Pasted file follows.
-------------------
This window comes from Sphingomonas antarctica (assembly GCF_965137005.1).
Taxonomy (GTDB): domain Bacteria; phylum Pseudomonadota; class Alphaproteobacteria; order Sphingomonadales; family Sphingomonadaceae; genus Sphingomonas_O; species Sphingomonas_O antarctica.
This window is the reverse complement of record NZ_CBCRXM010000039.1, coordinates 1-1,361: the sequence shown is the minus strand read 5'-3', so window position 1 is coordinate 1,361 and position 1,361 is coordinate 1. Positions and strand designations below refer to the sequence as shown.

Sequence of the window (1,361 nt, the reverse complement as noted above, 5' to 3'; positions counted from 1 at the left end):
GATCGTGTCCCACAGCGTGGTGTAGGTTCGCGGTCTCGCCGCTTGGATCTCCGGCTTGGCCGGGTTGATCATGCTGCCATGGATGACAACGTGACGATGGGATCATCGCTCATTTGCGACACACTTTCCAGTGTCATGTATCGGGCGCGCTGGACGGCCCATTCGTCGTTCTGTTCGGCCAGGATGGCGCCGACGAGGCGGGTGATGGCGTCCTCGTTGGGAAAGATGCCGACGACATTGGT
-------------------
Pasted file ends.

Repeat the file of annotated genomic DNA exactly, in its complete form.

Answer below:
This window comes from Sphingomonas antarctica (assembly GCF_965137005.1).
Taxonomy (GTDB): domain Bacteria; phylum Pseudomonadota; class Alphaproteobacteria; order Sphingomonadales; family Sphingomonadaceae; genus Sphingomonas_O; species Sphingomonas_O antarctica.
This window is the reverse complement of record NZ_CBCRXM010000039.1, coordinates 1-1,361: the sequence shown is the minus strand read 5'-3', so window position 1 is coordinate 1,361 and position 1,361 is coordinate 1. Positions and strand designations below refer to the sequence as shown.

Sequence of the window (1,361 nt, the reverse complement as noted above, 5' to 3'; positions counted from 1 at the left end):
GATCGTGTCCCACAGCGTGGTGTAGGTTCGCGGTCTCGCCGCTTGGATCTCCGGCTTGGCCGGGTTGATCATGCTGCCATGGATGACAACGTGACGATGGGATCATCGCTCATTTGCGACACACTTTCCAGTGTCATGTATCGGGCGCGCTGGACGGCCCATTCGTCGTTCTGTTCGGCCAGGATGGCGCCGACGAGGCGGGTGATGGCGTCCTCGTTGGGAAAGATGCCGACGACATTGGT